Willis observes that underwriting requirements continue to rise and cyber insurers are also increasing retentions, reducing capacity and exiting certain sectors.

Despite the reduction in capacity by some carriers, available limits in the cyber marketplace are around $350 million to $400 million.

Willis also predicts the marketplace for first-time buyers of cyber insurance (except for POS retailers and large healthcare organizations) will continue with relatively favorable terms, conditions and pricing.

Willis offers this single piece of advice to buyers of cyber insurance:

In approaching the markets, be ready to identify key investments in security and privacy protections over the past policy year that will help differentiate you from your peers.”

The I.I.I.’s new paper Cyber Risks: Threat and Opportunities sheds more light on the rapidly evolving market for cyber insurance.

The Internet of Things (IoT) is expanding rapidly—even permeating the minds of five-year olds.

My own Kindergartener’s query from the back of the car during a routine drive to swim class the other day is a good example:

“Mummy, how did God know to create all these things that we need?” As I paused to consider the appropriate response, he answered for me: “You can just ask Siri, or Google it.”

Just how far we’ve come in our technological transformation is reflected by the development of innovative insurance products to cover the associated—and growing—risk.

A new white paper from the Insurance Information Institute (I.I.I.) Cyber Risk: Threat and Opportunity which I co-authored with I.I.I. president Dr. Robert Hartwig, offers us a glimpse of how cyber insurance has evolved as a product since the mid- to late-1990s.

From a coverage that has its origins in the so-called “Y2K” or Millennium bug that prompted fears the Year 2000 date change would cause widespread computer failure, cyber coverage in the U.S. took off in response to the enactment of numerous privacy and data breach notice laws across the country.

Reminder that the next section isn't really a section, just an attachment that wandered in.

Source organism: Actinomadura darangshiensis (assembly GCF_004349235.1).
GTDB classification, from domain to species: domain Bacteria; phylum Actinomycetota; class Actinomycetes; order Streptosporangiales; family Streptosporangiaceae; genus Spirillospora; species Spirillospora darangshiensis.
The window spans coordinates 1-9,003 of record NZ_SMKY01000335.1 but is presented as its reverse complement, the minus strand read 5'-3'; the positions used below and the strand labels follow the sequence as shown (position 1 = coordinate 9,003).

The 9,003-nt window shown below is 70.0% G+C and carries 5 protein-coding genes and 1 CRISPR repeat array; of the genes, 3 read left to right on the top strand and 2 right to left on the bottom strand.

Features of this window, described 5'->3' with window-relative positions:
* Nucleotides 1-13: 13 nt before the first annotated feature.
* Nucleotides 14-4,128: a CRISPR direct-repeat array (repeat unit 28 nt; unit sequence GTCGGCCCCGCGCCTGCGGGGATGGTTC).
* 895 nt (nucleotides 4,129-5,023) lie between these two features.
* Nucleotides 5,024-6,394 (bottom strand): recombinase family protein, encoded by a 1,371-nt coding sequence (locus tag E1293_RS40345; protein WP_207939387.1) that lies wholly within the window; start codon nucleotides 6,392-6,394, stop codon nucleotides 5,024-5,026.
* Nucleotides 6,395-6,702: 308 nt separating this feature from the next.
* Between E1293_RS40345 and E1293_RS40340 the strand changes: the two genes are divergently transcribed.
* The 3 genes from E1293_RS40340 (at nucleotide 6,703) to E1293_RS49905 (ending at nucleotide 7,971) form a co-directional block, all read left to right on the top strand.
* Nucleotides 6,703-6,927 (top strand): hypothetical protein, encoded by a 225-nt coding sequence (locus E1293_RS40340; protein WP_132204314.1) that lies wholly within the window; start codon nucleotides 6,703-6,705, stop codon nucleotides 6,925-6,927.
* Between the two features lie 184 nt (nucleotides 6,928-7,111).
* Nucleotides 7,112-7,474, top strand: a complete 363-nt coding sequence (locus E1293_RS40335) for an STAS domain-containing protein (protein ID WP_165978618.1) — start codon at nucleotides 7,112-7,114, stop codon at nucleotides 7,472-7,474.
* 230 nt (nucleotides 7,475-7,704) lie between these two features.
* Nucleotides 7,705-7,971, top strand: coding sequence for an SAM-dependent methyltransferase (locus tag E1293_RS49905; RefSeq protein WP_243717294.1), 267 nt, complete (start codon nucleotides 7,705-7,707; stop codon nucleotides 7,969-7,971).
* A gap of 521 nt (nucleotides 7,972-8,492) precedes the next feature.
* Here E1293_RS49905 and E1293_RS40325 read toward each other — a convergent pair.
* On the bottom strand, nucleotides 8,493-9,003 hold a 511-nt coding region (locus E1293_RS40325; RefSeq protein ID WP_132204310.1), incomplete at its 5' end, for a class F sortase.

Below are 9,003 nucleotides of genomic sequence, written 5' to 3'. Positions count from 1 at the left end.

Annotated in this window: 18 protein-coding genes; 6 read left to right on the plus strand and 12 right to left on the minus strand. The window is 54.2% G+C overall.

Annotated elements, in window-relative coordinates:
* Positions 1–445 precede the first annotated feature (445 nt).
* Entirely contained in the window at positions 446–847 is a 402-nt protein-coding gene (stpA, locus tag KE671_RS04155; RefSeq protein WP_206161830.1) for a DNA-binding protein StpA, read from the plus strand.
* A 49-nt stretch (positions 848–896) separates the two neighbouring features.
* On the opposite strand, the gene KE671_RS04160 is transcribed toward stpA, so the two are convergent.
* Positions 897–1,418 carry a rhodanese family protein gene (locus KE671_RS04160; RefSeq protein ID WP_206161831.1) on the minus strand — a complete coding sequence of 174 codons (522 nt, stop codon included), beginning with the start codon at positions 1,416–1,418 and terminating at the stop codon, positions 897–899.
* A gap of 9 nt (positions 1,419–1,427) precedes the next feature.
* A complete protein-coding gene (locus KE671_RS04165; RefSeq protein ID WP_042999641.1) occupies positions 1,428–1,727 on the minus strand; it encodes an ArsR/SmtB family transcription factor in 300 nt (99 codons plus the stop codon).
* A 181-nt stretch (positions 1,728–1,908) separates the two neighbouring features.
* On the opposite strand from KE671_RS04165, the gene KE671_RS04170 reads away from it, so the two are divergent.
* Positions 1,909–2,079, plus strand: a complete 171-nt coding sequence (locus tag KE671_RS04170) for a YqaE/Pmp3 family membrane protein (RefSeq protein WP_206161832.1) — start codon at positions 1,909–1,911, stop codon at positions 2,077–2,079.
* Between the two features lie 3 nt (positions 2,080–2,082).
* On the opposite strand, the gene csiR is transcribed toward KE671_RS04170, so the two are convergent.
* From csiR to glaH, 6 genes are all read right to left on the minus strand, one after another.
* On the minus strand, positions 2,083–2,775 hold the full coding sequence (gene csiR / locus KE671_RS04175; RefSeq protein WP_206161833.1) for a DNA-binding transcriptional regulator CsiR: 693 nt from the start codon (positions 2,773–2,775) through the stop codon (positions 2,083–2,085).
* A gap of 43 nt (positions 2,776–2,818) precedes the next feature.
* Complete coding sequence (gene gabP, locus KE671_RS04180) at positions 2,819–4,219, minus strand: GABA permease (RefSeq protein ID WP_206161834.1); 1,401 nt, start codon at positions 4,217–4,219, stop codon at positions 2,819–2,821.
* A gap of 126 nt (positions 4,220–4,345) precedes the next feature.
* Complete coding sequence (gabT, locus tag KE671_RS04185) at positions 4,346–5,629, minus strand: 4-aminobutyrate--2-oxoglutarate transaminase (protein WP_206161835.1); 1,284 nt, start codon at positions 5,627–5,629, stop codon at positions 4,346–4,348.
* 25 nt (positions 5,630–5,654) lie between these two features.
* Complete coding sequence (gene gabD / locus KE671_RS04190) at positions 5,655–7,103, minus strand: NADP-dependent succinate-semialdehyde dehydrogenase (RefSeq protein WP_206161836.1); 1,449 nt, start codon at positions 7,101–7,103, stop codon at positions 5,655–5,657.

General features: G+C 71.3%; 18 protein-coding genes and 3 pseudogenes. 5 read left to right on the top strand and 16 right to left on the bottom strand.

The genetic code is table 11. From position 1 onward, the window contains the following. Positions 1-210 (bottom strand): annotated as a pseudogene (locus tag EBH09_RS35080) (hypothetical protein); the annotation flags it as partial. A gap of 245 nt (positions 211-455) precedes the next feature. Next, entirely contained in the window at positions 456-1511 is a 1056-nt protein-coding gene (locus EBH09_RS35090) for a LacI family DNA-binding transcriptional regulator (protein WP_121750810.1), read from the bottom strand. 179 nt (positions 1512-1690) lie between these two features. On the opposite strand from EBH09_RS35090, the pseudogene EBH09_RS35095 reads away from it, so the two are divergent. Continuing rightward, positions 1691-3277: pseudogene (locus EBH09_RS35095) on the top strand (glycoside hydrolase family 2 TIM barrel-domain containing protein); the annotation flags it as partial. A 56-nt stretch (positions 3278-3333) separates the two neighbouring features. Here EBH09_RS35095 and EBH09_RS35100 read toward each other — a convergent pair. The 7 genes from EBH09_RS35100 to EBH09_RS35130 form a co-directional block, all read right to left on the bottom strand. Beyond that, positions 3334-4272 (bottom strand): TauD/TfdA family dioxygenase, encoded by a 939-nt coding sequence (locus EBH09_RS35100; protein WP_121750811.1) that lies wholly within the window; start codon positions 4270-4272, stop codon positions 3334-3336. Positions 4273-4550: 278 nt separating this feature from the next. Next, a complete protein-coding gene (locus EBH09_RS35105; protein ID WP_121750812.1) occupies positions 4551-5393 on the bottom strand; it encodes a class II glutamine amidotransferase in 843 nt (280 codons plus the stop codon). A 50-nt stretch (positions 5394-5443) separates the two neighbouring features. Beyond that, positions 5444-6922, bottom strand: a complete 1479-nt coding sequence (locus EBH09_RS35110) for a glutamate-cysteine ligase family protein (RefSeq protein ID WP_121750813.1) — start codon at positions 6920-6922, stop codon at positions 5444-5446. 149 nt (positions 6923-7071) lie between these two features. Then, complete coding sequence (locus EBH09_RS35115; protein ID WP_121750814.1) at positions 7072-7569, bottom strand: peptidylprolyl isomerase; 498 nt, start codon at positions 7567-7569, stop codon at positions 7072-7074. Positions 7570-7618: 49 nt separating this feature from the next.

More than 60 insurance carriers now offer stand-alone cyber insurance policies, the I.I.I. says, and interest in this coverage continues to grow following numerous high profile data breaches. Broker Marsh estimates the U.S. cyber insurance market was worth over $2 billion in gross written premiums in 2014.

And while there are many guesstimates out there, PwC suggests the global cyber insurance market could grow to at least $7.5 billion in annual premiums by the end of the decade. PwC also suggests insurers need to move quickly to innovate before a disruptor such as Google enters the market.

No business or industry is immune from the cyber threat. Our paper takes a look at where the threats are coming from and the challenges that cyber insurers face writing this coverage given the rapidly evolving nature of cyber attacks.

How insurers manage these risks while creating products for this multi-billion market opportunity as the legal and regulatory landscape becomes more defined will determine how best we all are protected from cyber risks in the years to come.

A poll of board directors and executives from Forbes Global 2000 companies finds that cybersecurity is being taken much more seriously in the boardroom these days, as is cyber insurance.

Nearly two-thirds (63 percent) of respondents to the study developed by the Georgia Tech Information Security Center (GTISC) say they are actively addressing computer and information security, up from 33 percent in 2012.

There has also been a significant shift in the number of boards reviewing cyber insurance. Nearly half (48 percent) of respondent boards were reviewing their company’s insurance for cyber-related risks, compared with just 28 percent in 2012.

However, the 2015 survey suggests there may be confusion over what type of insurance to purchase or appropriate coverage limits. Only about half of the respondents (47-54 percent) indicated that they had quantified their business interruption and loss exposure from cyber events.